Exploring the medical applications of virtual reality techniques in the Dutch Cave

Amsterdam 02 March 1998 The Parallel Scientific Computing and Simulation Group (PSCS) of the University of Amsterdam is one of the main partners in Euromed, the project which aims at enhancing and standardising visualisation techniques to be used in telemedicine applications throughout Europe. Over the last ten years, the PSCS group has gathered an impressive expert knowledge with regard to the modelling and simulation of Dynamic Complex Systems as well as to the efficient mapping of these simulations to High Performance Computing (HPC) Systems. Dr. Jaap Kaandorp and researcher Robert Belleman are proud to dispose of an excellent infrastructure, among which the recently installed advanced Cave Automatic Virtual Environment (CAVE) plays an important role in the 3-D visualisation of medical data and in the creation of simulation techniques for surgical applications.

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The Parallel Scientific Computing and Simulation Group (PSCS) of the University of Amsterdam is one of the main partners in Euromed, the project which aims at enhancing and standardising visualisation techniques to be used in telemedicine applications throughout Europe. Over the last ten years, the PSCS group has gathered an impressive expert knowledge with regard to the modelling and simulation of Dynamic Complex Systems as well as to the efficient mapping of these simulations to High Performance Computing (HPC) Systems. Dr. Jaap Kaandorp and researcher Robert Belleman are proud to dispose of an excellent infrastructure, among which the recently installed advanced Cave Automatic Virtual Environment (CAVE) plays an important role in the 3-D visualisation of medical data and in the creation of simulation techniques for surgical applications.

The CAVE has been built in early 1997 at SARA, the Academic Computing Services Amsterdam, within the framework of the VERNE project, which stands for Virtual Environment for Research in the Netherlands. It consists of a room-sized environment, equipped with screens on three walls and on the floor. Four projectors provide full colour three-dimensional graphics that can be viewed with light weight stereo glasses. The position of the researcher is constantly been tracked in order to adapt the stereo image accordingly to his location by means of a powerful ONYX2 supercomputer. The researcher is able to control the virtual environment by using a 'wand', a 3-D mouse-like device. Other viewers can observe the images from the perspective of the primary researcher.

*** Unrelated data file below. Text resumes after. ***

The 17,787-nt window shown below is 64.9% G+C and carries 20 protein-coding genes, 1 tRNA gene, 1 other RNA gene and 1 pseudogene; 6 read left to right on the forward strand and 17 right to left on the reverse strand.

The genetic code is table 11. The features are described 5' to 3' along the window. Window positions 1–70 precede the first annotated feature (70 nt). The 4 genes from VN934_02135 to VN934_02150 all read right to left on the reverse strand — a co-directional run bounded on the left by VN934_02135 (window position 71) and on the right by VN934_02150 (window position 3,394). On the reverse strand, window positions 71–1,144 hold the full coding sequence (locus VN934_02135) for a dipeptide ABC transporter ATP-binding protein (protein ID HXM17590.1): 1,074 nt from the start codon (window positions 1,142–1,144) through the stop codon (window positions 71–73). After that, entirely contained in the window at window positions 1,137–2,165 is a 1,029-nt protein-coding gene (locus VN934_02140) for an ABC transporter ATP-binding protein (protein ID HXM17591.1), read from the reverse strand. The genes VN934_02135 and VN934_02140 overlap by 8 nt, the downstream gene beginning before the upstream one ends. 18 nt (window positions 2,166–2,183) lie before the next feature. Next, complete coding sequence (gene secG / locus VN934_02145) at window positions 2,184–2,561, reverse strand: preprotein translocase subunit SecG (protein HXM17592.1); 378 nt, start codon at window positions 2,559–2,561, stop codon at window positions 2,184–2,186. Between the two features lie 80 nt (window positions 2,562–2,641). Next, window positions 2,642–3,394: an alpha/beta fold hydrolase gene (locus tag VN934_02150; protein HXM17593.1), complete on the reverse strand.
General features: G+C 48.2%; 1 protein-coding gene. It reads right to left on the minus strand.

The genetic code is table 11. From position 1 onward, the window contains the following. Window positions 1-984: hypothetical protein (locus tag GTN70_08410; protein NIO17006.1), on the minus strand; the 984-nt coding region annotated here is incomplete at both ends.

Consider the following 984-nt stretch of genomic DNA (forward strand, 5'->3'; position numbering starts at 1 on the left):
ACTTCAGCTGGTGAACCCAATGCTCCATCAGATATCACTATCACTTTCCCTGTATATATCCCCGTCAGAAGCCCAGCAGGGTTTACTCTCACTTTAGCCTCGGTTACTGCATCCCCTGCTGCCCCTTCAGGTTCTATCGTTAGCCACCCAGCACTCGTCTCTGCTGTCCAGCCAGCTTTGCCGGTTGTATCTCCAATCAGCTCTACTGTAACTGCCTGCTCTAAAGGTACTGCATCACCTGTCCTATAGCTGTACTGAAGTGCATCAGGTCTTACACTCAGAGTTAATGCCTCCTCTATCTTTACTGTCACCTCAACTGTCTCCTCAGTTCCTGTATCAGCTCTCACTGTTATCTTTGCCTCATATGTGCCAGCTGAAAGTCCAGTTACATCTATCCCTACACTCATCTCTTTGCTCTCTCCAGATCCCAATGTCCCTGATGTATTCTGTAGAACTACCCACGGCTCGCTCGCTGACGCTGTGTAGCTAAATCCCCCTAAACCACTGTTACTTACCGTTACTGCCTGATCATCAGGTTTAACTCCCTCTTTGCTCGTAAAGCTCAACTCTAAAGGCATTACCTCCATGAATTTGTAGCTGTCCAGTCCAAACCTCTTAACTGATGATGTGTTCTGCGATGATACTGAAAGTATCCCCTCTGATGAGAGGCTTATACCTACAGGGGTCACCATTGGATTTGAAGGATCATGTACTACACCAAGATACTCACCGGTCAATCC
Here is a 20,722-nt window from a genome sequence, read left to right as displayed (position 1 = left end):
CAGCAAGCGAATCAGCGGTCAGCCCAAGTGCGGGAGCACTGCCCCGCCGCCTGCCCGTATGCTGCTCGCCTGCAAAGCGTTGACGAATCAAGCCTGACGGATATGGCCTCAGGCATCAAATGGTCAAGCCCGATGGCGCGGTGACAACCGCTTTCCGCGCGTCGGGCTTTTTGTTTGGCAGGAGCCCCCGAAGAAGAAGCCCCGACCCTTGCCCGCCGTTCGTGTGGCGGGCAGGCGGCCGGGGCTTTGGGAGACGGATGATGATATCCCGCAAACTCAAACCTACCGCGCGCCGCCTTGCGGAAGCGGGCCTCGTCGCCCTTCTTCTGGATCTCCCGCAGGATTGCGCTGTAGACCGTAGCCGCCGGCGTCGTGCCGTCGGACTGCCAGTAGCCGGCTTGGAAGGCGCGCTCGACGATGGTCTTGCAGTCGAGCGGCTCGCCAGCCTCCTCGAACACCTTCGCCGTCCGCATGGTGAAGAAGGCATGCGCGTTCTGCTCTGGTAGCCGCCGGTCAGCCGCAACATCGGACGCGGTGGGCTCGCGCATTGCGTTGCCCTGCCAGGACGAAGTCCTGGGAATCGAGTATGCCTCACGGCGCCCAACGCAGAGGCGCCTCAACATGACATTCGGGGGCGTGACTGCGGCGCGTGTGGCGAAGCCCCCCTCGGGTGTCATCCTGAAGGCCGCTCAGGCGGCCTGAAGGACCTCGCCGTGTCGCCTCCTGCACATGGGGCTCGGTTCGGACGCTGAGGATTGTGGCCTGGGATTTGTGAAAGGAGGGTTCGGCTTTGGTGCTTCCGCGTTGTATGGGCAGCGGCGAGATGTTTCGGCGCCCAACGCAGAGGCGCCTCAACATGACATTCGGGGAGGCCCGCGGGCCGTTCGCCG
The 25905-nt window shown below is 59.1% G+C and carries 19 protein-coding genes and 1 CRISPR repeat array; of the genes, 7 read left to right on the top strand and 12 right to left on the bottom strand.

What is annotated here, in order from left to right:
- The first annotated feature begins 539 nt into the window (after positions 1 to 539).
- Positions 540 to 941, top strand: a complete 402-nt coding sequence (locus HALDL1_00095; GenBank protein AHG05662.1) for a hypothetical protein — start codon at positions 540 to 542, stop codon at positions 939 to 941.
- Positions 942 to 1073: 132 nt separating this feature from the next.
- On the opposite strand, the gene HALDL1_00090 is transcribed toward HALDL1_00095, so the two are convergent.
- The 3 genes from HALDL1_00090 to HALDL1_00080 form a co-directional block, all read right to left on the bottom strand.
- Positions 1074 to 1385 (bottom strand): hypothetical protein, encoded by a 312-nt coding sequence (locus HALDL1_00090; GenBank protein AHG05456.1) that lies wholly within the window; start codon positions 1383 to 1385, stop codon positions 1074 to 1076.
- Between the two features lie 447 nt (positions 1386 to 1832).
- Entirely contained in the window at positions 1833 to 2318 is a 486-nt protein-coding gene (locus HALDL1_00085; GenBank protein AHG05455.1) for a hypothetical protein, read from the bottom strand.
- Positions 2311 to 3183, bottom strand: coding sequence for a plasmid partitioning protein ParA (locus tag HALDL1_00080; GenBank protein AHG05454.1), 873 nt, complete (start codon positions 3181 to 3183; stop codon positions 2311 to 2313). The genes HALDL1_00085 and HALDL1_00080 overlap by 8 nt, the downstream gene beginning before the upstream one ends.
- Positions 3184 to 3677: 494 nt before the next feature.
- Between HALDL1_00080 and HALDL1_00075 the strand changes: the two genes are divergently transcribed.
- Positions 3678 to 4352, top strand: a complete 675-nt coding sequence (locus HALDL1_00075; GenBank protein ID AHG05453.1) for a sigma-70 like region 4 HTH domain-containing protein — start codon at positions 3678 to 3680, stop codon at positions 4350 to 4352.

The specific contribution of the PSCS group to the Euromed project forms the investigation of the various applications of virtual reality (VR) techniques for the analysis of medical data sets. In cooperation with the University Hospital Leiden where the Euromed people have planned a demonstration in the autumn of 1998, these techniques will be used for the time-critical exploration of 4-D medical data sets. Currently, the PSCS group is running a project, called "Interactively guided exploration techniques for the SARA CAVE", to develop a general purpose visual exploration system, in combination with existing algorithms and rendering libraries for the visualisation of volumetric data sets. Thus, analysis of data sets resulting from HPC simulations of diffusion and flow phenomena in irregular 3-D geometries can be performed, allowing to create a model to simulate and study the growth of tumours and the dispersion of chemical agents through tumours. Therefore, an interface between the CAVE facility and the applications running on HPC platforms elsewhere has to be developed.

In addition to the visualisation potential of the CAVE, the team of Dr. Kaandorp equally studies the possibility of VR simulation for rehearsal and training purposes of surgical procedures. Since legislation on donor bodies is very strict in several countries, the use of VR techniques might become a reasonable alternative to provide a realistic training ground for students. The most advanced VR systems already allow the surgeon to be immersed into a highly interactive computer generated representation. The PSCS group has studied the requirements for the graphical representation in the CAVE of medical data, obtained from digital scanning equipment such as computer tomography (CT), magnetic resonance imaging (MRI), ultrasound and confocal microscopy systems.

At present, it is possible to visualise large, complex and time-dependent data sets in the CAVE. Through the use of well established surface and volume visualisation algorithms, the PSCS team has even succeeded in creating immersive 3-D geometric representations of the concerned data sets that can be intuitively explored, simply by walking around the visualised objects. Researchers are performing little tasks with a "flying mouse" on the represented objects inside the CAVE. Dr. Kaandorp and his team cherish the secret ambition to introduce aural and haptic senses as a next challenging step. If you want some more information about the CAVE and the activities of the PSCS group, have a look at their respective and interesting web sites.


Leslie Versweyveld

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